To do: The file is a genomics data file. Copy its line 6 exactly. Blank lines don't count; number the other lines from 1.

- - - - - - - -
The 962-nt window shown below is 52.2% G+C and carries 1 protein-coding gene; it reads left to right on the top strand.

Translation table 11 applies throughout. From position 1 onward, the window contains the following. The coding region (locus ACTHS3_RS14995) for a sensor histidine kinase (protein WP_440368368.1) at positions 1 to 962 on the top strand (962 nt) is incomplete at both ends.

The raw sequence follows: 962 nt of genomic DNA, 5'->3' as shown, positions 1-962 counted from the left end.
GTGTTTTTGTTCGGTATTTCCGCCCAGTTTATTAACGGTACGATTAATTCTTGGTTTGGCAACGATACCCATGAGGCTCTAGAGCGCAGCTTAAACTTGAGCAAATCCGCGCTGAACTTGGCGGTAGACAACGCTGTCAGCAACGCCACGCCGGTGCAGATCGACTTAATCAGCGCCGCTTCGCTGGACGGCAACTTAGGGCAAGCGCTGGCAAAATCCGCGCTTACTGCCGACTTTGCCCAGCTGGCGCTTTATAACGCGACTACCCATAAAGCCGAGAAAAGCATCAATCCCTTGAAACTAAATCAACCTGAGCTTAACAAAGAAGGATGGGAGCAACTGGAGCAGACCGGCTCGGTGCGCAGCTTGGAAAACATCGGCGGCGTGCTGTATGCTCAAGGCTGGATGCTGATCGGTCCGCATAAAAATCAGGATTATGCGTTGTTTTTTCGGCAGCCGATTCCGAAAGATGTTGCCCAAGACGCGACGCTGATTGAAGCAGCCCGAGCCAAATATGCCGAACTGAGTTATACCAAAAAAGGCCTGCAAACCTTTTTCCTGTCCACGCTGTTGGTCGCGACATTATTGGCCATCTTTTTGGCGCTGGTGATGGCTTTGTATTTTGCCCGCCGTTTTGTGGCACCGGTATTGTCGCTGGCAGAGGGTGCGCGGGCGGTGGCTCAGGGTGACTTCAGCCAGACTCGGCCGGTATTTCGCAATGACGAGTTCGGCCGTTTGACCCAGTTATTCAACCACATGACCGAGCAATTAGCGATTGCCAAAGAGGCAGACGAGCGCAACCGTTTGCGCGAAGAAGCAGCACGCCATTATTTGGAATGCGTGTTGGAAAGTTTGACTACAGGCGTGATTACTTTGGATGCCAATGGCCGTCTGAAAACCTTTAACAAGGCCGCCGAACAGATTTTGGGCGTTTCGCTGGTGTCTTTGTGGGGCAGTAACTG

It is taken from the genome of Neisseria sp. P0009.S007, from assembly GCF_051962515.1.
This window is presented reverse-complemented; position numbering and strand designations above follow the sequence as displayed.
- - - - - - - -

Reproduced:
This window is presented reverse-complemented; position numbering and strand designations above follow the sequence as displayed.